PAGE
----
Mars_OneSpeaking of media events, by 2030, NASA may not even be the first space agency or organization to set foot on Mars. Not if Mars One, a nonprofit organization based in the Netherlands, get’s its way and manages to land a group of colonists there by 2023. And they are hardly alone, as Elon Musk has already expressed an interest in establishing a colony of 80,000 people on the Red Planet sometime in the future.

And Inspiration Mars, another non-profit organization hosted by space adventurist Dennis Tito, will have already sent an astronaut couple on a round-trip to Mars and back (again, if all goes as planned). The mission, which is currently slated for 2018 when the planets are in alignment, will therefore be a distant memory, but will serve as an example to all the private space ventures that will have followed.


In addition to Mars, one-way trips are likely to be taking place to other celestial bodies as well. For instance, Objective Europa – a non-profit made up of  scientists, conceptual artists, and social-media experts – plans to send a group of volunteers to the Jovian moon of Europa as well. And while 2030 seems a bit soon for a mission, it is likely that (if it hasn’t been scrapped) the program will be in the advanced stages by then.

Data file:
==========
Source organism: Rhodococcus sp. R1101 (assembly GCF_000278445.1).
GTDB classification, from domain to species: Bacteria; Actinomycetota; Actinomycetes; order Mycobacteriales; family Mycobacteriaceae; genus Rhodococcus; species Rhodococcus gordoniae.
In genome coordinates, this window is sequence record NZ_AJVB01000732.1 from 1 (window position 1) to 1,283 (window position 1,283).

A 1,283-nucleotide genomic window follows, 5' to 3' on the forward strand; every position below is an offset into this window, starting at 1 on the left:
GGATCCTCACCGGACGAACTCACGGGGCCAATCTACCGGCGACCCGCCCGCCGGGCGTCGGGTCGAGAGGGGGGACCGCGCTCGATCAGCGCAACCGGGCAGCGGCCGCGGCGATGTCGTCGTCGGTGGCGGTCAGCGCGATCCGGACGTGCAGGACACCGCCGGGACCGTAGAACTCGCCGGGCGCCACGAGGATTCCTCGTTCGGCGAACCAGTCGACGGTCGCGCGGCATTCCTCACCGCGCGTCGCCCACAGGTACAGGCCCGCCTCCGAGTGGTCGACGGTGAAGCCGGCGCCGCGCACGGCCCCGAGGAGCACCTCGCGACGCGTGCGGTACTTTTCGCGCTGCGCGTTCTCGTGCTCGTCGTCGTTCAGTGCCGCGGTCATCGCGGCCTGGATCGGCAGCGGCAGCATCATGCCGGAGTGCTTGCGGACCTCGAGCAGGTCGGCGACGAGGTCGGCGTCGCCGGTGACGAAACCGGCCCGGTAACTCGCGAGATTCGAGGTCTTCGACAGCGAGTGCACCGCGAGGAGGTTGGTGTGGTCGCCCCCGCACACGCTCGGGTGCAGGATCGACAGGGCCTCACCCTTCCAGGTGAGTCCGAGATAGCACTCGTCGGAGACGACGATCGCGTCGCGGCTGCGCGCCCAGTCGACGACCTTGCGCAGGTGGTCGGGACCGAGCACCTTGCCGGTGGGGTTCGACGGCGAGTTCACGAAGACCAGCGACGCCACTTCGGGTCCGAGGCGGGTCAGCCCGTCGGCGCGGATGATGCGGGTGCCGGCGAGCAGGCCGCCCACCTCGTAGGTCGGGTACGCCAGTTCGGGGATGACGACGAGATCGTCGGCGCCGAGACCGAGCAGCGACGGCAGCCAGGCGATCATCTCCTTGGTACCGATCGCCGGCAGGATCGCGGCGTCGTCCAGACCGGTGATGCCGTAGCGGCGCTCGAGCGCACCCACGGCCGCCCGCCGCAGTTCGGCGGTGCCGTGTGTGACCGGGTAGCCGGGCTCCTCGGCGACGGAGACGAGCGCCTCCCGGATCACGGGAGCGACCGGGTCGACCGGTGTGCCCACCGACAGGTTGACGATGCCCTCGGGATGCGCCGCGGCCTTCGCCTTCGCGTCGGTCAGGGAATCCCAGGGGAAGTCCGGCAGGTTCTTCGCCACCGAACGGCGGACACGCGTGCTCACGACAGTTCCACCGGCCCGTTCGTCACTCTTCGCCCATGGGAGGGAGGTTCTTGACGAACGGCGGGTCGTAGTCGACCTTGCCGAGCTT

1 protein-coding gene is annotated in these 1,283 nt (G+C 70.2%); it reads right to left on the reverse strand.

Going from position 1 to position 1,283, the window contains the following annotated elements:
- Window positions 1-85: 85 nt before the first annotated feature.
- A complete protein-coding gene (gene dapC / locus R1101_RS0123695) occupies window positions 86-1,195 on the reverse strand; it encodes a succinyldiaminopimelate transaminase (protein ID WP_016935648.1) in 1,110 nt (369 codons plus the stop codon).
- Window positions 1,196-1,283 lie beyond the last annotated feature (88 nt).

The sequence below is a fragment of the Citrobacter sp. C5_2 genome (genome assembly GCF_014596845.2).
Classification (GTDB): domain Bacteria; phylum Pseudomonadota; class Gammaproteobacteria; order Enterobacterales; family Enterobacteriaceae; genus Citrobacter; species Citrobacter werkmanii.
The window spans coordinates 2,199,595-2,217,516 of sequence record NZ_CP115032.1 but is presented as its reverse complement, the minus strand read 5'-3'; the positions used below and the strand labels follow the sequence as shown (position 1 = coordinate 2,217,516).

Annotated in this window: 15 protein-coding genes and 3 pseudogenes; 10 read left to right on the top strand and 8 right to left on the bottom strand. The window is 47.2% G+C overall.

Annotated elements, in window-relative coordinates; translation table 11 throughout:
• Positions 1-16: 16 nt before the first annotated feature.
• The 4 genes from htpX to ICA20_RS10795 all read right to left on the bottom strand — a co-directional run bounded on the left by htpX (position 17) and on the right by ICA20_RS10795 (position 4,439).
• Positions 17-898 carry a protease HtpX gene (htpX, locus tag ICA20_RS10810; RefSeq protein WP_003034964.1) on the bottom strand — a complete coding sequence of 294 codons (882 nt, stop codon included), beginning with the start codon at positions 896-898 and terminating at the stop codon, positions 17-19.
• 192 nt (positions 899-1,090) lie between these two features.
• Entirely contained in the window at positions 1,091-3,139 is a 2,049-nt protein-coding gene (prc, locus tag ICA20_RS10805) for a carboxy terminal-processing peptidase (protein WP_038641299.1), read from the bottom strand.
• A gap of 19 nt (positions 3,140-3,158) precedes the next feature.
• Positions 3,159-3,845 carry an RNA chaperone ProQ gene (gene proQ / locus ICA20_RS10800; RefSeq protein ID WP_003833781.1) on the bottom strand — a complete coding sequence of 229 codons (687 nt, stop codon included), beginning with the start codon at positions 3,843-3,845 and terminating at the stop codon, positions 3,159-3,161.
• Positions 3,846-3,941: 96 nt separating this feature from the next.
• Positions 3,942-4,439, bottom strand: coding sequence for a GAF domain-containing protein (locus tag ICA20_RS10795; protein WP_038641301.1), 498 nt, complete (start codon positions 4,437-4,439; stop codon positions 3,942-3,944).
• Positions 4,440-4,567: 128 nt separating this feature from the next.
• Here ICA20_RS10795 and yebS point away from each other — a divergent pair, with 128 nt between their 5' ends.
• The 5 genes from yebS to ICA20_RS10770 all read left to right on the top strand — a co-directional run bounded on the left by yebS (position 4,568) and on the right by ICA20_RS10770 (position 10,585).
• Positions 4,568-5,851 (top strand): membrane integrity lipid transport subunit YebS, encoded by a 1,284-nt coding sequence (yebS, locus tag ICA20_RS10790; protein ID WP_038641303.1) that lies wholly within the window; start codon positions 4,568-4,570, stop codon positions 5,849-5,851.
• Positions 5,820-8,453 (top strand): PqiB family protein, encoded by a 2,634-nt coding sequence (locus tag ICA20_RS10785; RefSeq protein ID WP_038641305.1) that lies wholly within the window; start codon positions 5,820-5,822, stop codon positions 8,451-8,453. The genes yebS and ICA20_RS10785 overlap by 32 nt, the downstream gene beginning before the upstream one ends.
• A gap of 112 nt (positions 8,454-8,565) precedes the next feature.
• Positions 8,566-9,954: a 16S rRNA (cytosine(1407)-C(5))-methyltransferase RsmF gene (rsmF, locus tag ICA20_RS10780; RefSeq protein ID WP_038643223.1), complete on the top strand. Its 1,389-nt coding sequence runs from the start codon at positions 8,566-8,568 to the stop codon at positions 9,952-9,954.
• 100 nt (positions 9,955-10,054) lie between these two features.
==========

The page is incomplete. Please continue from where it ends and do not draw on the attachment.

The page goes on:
NASA and other space agencies are also likely to be eying Europa at this time and perhaps even sending ships there to investigate the possibility of life beneath it’s icy surface. Relying on recent revelations about the planet’s ice sheet being thinnest at the equator, a lander or space penetrator is sure to find its way through the ice and determine once and for all if the warm waters below are home to native life forms.

europa-lander-2By 2030, NASA’s MAVEN and India’s MOM satellites will also have studied the Martian atmosphere, no doubt providing a much fuller picture of its disappearance. At the same time, NASA will have already towed an asteroid to within the Moon’s orbit to study it, and begun constructing an outpost at the L2 Lagrange Point on the far side of the Moon, should all go as planned.